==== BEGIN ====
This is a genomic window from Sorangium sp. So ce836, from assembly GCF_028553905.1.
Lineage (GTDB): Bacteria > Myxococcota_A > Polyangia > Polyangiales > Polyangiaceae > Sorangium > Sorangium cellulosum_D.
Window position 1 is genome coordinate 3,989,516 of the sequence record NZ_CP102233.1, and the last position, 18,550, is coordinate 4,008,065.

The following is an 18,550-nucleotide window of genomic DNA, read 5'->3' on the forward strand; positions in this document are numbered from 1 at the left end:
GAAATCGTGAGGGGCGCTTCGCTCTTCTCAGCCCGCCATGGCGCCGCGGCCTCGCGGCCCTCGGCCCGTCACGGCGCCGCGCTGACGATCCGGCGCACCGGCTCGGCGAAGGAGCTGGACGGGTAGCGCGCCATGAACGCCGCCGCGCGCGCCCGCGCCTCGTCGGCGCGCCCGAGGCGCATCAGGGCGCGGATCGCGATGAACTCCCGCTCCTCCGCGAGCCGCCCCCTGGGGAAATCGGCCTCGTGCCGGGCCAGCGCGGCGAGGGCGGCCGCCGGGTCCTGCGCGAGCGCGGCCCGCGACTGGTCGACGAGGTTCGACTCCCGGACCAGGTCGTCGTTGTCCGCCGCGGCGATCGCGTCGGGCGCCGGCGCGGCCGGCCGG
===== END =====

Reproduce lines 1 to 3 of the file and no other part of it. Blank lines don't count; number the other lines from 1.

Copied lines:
This is a genomic window from Sorangium sp. So ce836, from assembly GCF_028553905.1.
Lineage (GTDB): Bacteria > Myxococcota_A > Polyangia > Polyangiales > Polyangiaceae > Sorangium > Sorangium cellulosum_D.
Window position 1 is genome coordinate 3,989,516 of the sequence record NZ_CP102233.1, and the last position, 18,550, is coordinate 4,008,065.